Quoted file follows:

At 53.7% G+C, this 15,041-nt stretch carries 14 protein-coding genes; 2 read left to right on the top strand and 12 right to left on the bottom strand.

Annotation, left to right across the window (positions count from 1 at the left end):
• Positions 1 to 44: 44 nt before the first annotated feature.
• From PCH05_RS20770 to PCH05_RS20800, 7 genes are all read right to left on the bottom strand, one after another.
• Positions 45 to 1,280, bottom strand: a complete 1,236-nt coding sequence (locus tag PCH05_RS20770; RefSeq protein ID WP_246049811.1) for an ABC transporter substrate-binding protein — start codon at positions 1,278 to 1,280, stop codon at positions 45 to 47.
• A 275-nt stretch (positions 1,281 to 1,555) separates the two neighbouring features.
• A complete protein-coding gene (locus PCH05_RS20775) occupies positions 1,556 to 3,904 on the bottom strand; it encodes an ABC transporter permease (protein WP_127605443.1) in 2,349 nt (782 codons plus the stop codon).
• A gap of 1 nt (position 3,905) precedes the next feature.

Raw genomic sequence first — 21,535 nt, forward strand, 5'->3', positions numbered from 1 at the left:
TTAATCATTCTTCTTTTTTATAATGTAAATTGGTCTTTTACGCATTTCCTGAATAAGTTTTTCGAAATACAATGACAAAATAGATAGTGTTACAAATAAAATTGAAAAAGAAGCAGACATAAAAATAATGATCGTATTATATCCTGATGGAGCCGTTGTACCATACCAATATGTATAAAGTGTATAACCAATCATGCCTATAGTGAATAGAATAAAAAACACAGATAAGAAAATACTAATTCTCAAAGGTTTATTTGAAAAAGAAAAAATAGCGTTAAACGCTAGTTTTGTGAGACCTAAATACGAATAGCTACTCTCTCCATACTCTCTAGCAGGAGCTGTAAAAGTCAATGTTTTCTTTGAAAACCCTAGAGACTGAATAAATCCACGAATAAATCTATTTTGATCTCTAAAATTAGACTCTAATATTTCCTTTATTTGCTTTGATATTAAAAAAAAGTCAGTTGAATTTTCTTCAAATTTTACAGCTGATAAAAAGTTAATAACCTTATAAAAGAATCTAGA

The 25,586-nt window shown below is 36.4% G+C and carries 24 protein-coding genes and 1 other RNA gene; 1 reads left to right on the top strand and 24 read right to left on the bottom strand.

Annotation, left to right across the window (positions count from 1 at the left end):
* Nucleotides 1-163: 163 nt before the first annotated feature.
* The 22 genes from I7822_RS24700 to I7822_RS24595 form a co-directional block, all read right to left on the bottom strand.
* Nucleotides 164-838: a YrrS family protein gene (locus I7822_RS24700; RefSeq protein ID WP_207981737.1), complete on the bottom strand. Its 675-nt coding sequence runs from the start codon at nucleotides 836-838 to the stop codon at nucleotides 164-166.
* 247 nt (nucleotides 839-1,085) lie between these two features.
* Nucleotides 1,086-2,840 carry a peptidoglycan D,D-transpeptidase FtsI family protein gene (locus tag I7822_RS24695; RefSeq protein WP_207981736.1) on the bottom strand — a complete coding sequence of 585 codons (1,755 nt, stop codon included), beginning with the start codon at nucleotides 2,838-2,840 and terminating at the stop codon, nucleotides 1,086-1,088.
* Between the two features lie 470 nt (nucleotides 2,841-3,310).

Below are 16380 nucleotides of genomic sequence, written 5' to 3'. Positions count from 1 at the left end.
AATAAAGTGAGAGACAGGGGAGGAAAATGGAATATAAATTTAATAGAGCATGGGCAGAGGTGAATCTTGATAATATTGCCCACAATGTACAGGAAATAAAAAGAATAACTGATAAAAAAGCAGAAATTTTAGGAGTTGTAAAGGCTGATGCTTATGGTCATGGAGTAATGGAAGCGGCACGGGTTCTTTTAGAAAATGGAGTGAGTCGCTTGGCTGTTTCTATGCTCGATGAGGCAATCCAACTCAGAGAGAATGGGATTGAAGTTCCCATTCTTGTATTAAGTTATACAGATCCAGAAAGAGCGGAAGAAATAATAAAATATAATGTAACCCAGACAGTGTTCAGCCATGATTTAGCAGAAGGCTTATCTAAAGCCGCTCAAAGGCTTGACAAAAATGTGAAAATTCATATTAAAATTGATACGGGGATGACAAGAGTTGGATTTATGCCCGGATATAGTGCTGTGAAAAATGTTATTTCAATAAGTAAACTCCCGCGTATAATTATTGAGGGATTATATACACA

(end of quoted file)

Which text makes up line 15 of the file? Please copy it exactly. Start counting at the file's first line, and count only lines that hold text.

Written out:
* Nucleotides 164-838: a YrrS family protein gene (locus I7822_RS24700; RefSeq protein ID WP_207981737.1), complete on the bottom strand. Its 675-nt coding sequence runs from the start codon at nucleotides 836-838 to the stop codon at nucleotides 164-166.